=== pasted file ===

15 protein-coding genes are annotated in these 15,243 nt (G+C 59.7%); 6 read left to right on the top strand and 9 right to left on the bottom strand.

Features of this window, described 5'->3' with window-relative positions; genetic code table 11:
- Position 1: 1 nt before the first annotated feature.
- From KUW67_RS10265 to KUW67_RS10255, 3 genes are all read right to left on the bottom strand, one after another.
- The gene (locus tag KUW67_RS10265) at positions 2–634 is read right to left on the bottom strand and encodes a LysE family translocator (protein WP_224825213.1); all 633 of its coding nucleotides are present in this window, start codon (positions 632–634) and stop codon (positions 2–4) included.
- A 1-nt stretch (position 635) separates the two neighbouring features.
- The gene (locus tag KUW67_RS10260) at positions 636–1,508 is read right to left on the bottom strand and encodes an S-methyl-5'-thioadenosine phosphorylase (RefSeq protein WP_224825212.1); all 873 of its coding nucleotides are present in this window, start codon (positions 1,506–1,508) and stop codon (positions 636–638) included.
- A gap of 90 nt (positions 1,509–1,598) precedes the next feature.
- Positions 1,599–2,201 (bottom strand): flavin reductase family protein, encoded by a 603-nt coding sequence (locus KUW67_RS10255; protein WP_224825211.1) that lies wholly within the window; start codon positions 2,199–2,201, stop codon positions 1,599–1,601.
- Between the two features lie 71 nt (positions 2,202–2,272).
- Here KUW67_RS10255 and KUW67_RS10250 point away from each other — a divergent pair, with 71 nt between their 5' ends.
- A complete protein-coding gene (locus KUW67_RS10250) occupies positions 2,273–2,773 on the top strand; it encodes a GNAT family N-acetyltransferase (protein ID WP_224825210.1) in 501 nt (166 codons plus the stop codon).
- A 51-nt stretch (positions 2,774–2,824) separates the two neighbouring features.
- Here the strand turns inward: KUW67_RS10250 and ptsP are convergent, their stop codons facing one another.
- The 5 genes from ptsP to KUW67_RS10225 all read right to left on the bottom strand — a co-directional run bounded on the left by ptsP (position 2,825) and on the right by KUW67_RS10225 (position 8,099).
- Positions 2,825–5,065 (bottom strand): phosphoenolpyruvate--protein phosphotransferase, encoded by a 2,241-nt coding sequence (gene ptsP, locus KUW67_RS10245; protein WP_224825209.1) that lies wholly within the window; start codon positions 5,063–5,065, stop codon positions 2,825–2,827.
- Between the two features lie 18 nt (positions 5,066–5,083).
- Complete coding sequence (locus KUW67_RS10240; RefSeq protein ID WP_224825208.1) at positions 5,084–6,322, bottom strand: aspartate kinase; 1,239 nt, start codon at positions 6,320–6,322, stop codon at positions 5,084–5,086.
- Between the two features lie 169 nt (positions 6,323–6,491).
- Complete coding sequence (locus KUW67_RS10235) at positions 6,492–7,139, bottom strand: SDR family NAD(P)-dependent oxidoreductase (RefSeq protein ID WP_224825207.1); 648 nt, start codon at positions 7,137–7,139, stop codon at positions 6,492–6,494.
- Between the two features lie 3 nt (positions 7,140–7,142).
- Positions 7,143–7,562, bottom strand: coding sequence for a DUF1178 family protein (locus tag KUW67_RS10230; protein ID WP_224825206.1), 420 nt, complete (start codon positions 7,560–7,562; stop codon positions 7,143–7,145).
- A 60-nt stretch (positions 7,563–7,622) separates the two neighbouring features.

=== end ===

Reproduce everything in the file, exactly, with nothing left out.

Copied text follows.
15 protein-coding genes are annotated in these 15,243 nt (G+C 59.7%); 6 read left to right on the top strand and 9 right to left on the bottom strand.

Features of this window, described 5'->3' with window-relative positions; genetic code table 11:
- Position 1: 1 nt before the first annotated feature.
- From KUW67_RS10265 to KUW67_RS10255, 3 genes are all read right to left on the bottom strand, one after another.
- The gene (locus tag KUW67_RS10265) at positions 2–634 is read right to left on the bottom strand and encodes a LysE family translocator (protein WP_224825213.1); all 633 of its coding nucleotides are present in this window, start codon (positions 632–634) and stop codon (positions 2–4) included.
- A 1-nt stretch (position 635) separates the two neighbouring features.
- The gene (locus tag KUW67_RS10260) at positions 636–1,508 is read right to left on the bottom strand and encodes an S-methyl-5'-thioadenosine phosphorylase (RefSeq protein WP_224825212.1); all 873 of its coding nucleotides are present in this window, start codon (positions 1,506–1,508) and stop codon (positions 636–638) included.
- A gap of 90 nt (positions 1,509–1,598) precedes the next feature.
- Positions 1,599–2,201 (bottom strand): flavin reductase family protein, encoded by a 603-nt coding sequence (locus KUW67_RS10255; protein WP_224825211.1) that lies wholly within the window; start codon positions 2,199–2,201, stop codon positions 1,599–1,601.
- Between the two features lie 71 nt (positions 2,202–2,272).
- Here KUW67_RS10255 and KUW67_RS10250 point away from each other — a divergent pair, with 71 nt between their 5' ends.
- A complete protein-coding gene (locus KUW67_RS10250) occupies positions 2,273–2,773 on the top strand; it encodes a GNAT family N-acetyltransferase (protein ID WP_224825210.1) in 501 nt (166 codons plus the stop codon).
- A 51-nt stretch (positions 2,774–2,824) separates the two neighbouring features.
- Here the strand turns inward: KUW67_RS10250 and ptsP are convergent, their stop codons facing one another.
- The 5 genes from ptsP to KUW67_RS10225 all read right to left on the bottom strand — a co-directional run bounded on the left by ptsP (position 2,825) and on the right by KUW67_RS10225 (position 8,099).
- Positions 2,825–5,065 (bottom strand): phosphoenolpyruvate--protein phosphotransferase, encoded by a 2,241-nt coding sequence (gene ptsP, locus KUW67_RS10245; protein WP_224825209.1) that lies wholly within the window; start codon positions 5,063–5,065, stop codon positions 2,825–2,827.
- Between the two features lie 18 nt (positions 5,066–5,083).
- Complete coding sequence (locus KUW67_RS10240; RefSeq protein ID WP_224825208.1) at positions 5,084–6,322, bottom strand: aspartate kinase; 1,239 nt, start codon at positions 6,320–6,322, stop codon at positions 5,084–5,086.
- Between the two features lie 169 nt (positions 6,323–6,491).
- Complete coding sequence (locus KUW67_RS10235) at positions 6,492–7,139, bottom strand: SDR family NAD(P)-dependent oxidoreductase (RefSeq protein ID WP_224825207.1); 648 nt, start codon at positions 7,137–7,139, stop codon at positions 6,492–6,494.
- Between the two features lie 3 nt (positions 7,140–7,142).
- Positions 7,143–7,562, bottom strand: coding sequence for a DUF1178 family protein (locus tag KUW67_RS10230; protein ID WP_224825206.1), 420 nt, complete (start codon positions 7,560–7,562; stop codon positions 7,143–7,145).
- A 60-nt stretch (positions 7,563–7,622) separates the two neighbouring features.